Bullies, brains and pain

I’m really unsure as to why National Geographic, or any peer-reviewed journal, would publish the results of a study that involved only 16 subjects, but I haven’t been in the bona fide research business for several years.

From the article, “Bullies’ Brains Light Up With Pleasure as People Squirm”:

In the study, Lahey and his colleagues looked at brain activity of eight 16- to 18-year-old boys with histories of lying, stealing, committing vandalism, and bullying.

These eight boys, who suffer what’s clinically known as aggressive conduct disorder, were compared to a group of adolescent boys with no such histories.

The bullying group was shown a series of brief videos that depict painful situations—some accidental, such as a hammer dropped on a toe; others intentional, such as a piano lid closed on a player’s fingers.

In addition to revealing activity in pleasure- and pain-related areas of the brain, the scans also showed that a portion of the brain that helps regulate emotion is inactive in bullies.

In other words, bullies lack a mechanism to keep themselves in check when, for example, a kid accidentally bumps them in the lunch line.

The results are somewhat sensational and, I would argue, not surprising, if you are at all familiar with having to deal with bullies, yourself or via your kids or others you know.  Having performed mental health assessments and amenability reviews on juveniles alledged to have committed acts of delinquincy or crime, I’ve met kids who absolutely do get pleasure from other people’s pain and have shown no emotion.

Still, I would be extremely cautious about drawing any kind of conclusions from a study of just 16 teen boys.  I’m very curious to understand how the journal justifies publishing the findings at this point.

This ABC News item has more details of the study.

Hattip Blogesque tweet.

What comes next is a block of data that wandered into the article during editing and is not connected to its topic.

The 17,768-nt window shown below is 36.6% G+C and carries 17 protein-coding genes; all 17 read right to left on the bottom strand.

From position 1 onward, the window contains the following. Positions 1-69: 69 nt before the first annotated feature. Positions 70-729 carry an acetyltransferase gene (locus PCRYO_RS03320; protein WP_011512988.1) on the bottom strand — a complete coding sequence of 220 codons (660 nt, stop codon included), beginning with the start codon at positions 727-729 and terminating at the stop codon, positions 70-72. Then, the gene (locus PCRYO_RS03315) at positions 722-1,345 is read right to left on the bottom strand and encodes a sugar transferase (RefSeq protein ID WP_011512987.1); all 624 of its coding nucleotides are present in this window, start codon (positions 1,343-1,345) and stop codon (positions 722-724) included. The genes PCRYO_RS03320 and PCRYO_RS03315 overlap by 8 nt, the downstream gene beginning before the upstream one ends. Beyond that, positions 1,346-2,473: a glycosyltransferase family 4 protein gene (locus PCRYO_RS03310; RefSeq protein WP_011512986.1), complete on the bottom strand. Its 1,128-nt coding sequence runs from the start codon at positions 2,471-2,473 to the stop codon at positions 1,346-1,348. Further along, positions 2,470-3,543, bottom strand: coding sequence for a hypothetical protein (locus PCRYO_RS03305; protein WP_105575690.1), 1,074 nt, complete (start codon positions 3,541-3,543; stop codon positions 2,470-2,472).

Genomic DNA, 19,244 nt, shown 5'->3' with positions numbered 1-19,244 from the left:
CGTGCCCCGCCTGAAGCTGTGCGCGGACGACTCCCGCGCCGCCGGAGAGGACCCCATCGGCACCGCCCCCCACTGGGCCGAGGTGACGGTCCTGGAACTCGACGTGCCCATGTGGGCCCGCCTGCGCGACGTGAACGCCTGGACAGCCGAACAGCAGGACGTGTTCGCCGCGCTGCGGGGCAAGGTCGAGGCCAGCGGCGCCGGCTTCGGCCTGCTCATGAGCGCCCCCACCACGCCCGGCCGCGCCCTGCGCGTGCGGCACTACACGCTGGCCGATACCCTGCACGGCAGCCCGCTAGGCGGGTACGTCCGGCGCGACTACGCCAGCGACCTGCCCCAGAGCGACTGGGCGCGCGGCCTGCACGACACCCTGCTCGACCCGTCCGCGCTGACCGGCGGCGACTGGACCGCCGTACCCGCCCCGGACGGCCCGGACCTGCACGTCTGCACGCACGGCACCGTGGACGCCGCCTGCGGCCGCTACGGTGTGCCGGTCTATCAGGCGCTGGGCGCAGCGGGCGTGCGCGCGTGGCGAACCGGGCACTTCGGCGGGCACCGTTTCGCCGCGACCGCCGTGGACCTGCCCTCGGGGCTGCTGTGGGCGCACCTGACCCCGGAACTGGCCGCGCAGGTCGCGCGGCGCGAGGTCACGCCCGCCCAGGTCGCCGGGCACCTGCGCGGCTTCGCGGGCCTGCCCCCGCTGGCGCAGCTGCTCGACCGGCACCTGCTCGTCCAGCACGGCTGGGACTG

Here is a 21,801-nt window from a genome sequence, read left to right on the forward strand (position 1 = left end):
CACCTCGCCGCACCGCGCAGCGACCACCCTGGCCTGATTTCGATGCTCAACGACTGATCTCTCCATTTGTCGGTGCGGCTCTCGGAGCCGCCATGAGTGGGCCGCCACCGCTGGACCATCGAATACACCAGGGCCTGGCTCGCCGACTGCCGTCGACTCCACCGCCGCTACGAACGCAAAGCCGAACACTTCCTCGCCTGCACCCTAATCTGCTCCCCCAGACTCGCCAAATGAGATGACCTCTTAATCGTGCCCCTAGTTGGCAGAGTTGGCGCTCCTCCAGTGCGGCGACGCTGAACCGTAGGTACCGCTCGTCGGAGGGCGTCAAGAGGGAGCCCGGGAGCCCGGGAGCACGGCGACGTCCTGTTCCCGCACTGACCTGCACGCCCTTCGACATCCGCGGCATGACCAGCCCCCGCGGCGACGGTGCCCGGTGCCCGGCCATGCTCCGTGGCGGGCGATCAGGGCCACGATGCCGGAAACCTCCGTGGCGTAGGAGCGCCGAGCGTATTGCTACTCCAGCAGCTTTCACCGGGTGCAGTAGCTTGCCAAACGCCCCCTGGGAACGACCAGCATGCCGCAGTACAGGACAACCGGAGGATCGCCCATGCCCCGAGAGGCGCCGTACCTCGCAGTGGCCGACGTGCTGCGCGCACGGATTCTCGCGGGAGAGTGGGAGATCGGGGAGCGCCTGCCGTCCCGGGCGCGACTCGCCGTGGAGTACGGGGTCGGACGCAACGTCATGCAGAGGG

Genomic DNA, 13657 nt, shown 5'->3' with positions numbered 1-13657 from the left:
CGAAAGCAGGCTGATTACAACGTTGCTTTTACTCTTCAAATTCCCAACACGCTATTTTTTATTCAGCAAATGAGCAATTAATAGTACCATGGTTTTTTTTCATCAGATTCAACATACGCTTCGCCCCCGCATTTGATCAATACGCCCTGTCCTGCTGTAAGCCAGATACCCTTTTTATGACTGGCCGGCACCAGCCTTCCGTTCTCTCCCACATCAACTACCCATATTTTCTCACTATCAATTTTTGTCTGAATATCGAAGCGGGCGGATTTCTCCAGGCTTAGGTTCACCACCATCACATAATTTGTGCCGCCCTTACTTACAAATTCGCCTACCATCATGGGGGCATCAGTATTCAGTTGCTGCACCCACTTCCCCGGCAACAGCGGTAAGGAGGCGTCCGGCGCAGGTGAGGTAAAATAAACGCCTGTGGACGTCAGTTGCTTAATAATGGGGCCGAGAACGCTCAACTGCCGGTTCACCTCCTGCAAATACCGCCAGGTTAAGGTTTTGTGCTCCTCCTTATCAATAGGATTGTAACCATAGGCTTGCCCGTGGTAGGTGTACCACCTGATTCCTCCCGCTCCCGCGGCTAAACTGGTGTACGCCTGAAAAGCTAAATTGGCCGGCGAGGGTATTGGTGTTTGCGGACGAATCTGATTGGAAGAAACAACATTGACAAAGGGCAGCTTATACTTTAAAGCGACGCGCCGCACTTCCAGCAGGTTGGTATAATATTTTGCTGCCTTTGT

2 thoughts on “Bullies, brains and pain

  1. Jason – thank you!! First, for still reading. Second for taking the time to comment and third, I’m really glad I left my tiny “out” by stating that I have not done or studied methodology in nearly 20 years! So – thank you again, I definitely stand…well, supplied with much better information and less speculation.

    Very interesting.

  2. Jill,

    Experiments with good controls don’t require many subjects, at least if the effect being measured is of a decent magnitude. This design isn’t purely experimental (because you can’t randomly assign participants to the ‘bully’ group), but it is much closer than what you see in most social science research designs. I’m guessing that most of the human subjects research you’re used to is either completely non-experimental (where the researcher does not have control over either the composition of the groups or the application of the independent variable), involves variables that only explain a small amount of variability, or is attempting to examine several variables simultaneously.

    The problems with this study (at least in the summary of the summary here), are that any given region of the brain does multiple “things,” and even if you’ve got the right cognitive/affective processes, it can be tricky to make reliable linkages between neural activation and behavior. For instance, emotion regulation is not entirely automatic. It’s quite possible that bullies could regulate their emotions if they found them to be aversive, they just don’t find their emotional reaction to the stimuli to be aversive. If that were the case, it wouldn’t really be a neurological difference, at least not in the areas that were “lighting up.”

    Bottom line… many very smart full-time researchers are quick to dismiss small sample sizes. You’re certainly not alone there. But that bias reflects experience operating under certain conditions and assumptions that aren’t applicable to experimental and quasi-experimental designs. The research may be questionable, but the number of participants is not a big factor in that.

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